Policy experts said that even with the profound political crisis, Italy had largely escaped greater market turmoil because of the decision by the European Central Bank last summer to create a mechanism to pump liquidity into the market and stabilize the euro.
Still, the political turmoil is preventing leaders from taking steps to right the economy, which is struggling to emerge from the longest recession since World War II. Unemployment is above 11 percent, and the national debt has risen to 130 percent of gross domestic product, the second-highest ratio of debt in the euro zone after Greece.
Since January, 4,468 Italian companies have gone out of business and 79 have defaulted, the commentator Guido Gentili wrote on Saturday in the economic daily Il Sole 24 Ore.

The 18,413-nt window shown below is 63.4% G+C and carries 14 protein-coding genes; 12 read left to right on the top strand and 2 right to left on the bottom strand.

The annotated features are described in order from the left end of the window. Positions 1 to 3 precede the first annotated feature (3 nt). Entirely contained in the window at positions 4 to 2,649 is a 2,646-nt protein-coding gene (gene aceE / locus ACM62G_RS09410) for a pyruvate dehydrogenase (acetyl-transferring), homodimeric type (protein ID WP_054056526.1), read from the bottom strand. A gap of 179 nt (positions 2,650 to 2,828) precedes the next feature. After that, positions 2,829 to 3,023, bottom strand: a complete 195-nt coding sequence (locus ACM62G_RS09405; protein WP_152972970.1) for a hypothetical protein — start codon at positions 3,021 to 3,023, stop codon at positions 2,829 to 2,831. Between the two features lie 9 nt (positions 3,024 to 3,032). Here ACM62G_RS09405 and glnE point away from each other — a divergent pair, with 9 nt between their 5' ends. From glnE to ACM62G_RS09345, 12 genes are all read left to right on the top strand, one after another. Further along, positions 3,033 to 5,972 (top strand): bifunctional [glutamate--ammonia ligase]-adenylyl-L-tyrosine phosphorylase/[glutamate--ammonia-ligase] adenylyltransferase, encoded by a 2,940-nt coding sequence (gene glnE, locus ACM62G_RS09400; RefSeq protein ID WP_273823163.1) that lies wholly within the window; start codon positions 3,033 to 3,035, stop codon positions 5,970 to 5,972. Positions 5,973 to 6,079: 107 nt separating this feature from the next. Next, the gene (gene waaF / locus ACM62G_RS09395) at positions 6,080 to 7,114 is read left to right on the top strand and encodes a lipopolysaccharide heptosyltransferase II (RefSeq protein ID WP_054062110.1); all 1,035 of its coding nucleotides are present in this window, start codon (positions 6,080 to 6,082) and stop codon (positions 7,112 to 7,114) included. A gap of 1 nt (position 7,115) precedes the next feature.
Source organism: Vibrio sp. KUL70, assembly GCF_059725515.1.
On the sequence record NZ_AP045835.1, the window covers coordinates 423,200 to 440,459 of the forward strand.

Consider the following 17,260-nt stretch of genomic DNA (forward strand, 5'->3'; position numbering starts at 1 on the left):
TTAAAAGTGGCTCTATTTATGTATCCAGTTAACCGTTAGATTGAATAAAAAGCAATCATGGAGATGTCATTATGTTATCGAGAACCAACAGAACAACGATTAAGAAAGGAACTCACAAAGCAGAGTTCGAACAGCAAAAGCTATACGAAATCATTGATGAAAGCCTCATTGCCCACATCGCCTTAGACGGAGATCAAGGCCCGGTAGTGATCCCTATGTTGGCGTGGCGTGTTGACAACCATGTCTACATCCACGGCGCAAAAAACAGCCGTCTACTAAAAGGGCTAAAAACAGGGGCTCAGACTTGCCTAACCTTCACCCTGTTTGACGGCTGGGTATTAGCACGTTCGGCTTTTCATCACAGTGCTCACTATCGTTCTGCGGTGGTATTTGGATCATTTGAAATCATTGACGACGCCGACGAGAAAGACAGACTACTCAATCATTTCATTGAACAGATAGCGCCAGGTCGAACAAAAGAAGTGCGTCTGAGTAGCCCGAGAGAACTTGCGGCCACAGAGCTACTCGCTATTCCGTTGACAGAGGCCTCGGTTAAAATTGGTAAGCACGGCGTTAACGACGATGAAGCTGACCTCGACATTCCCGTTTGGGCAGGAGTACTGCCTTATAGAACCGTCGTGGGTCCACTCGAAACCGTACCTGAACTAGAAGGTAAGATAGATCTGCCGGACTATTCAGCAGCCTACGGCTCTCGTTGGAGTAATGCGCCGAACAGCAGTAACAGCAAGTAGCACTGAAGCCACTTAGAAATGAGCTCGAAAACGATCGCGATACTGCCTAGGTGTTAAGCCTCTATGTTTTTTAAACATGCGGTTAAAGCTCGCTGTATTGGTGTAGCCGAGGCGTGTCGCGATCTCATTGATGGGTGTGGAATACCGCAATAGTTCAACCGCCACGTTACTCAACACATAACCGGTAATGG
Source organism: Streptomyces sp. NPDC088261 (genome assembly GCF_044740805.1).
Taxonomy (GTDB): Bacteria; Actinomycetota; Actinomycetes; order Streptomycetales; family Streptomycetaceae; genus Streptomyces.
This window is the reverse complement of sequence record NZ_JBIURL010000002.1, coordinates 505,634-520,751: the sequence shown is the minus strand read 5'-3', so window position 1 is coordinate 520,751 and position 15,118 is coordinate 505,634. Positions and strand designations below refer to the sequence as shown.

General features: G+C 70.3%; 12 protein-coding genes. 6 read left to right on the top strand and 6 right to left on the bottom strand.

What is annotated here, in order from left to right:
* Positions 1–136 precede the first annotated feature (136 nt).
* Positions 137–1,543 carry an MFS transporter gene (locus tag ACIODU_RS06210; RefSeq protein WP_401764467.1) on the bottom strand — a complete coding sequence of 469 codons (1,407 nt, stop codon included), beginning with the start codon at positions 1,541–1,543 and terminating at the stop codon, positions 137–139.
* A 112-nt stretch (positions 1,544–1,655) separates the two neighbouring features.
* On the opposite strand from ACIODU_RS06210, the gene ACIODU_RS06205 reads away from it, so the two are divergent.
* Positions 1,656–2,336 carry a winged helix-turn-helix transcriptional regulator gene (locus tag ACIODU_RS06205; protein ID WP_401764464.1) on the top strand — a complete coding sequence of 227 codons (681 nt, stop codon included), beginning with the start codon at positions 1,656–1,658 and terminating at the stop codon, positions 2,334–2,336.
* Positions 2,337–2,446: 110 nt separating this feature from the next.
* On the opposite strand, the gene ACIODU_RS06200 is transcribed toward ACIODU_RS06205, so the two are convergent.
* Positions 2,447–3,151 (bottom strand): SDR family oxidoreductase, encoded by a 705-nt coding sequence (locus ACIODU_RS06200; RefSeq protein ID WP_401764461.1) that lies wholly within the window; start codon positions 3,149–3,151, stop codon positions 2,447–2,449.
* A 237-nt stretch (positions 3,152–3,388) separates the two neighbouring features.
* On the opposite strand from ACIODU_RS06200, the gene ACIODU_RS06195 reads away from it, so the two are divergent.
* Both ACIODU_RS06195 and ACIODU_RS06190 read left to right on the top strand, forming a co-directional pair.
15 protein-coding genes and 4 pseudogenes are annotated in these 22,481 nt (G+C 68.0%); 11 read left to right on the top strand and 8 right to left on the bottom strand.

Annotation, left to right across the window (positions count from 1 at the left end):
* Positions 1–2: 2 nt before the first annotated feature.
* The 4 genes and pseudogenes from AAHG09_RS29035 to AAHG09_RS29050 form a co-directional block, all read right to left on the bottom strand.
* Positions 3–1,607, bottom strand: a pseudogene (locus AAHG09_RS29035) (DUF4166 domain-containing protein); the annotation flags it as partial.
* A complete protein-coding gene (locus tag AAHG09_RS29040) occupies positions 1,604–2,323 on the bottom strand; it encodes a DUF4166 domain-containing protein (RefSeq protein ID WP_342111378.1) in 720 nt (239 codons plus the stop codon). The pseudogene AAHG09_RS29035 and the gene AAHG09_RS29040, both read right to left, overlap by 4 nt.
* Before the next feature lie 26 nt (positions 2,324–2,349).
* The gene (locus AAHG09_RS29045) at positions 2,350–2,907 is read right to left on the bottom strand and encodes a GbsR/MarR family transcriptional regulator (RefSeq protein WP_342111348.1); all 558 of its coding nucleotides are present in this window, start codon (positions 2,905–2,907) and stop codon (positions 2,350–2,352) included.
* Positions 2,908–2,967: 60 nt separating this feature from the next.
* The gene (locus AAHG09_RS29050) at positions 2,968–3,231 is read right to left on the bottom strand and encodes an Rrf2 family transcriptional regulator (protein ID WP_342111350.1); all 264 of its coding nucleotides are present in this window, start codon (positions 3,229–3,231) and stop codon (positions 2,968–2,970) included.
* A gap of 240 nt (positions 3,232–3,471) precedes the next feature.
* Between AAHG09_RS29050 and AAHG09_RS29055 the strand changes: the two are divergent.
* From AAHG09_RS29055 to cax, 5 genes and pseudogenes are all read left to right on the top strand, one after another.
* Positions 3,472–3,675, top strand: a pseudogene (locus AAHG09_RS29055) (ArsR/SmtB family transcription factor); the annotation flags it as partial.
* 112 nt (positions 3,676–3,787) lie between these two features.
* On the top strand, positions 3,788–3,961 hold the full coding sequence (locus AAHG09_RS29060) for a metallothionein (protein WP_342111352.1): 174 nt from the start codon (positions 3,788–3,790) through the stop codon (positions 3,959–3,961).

"The way the political system has behaved over the last few weeks showed that the idea the country is on a bad equilibrium hasn't really sunk in," said Federico Fubini, an economics commentator at the country's leading daily newspaper. "They say they understand, but they don't really understand."
"Now we are moving into uncharted waters, we can make it a success with new leadership on the left and the right and a new political system, or we can botch it," Mr. Fubini said.
Elisabetta Povoledo reported from Rome, and Rachel Donadio from Athens.
This article originally appeared in The New York Times.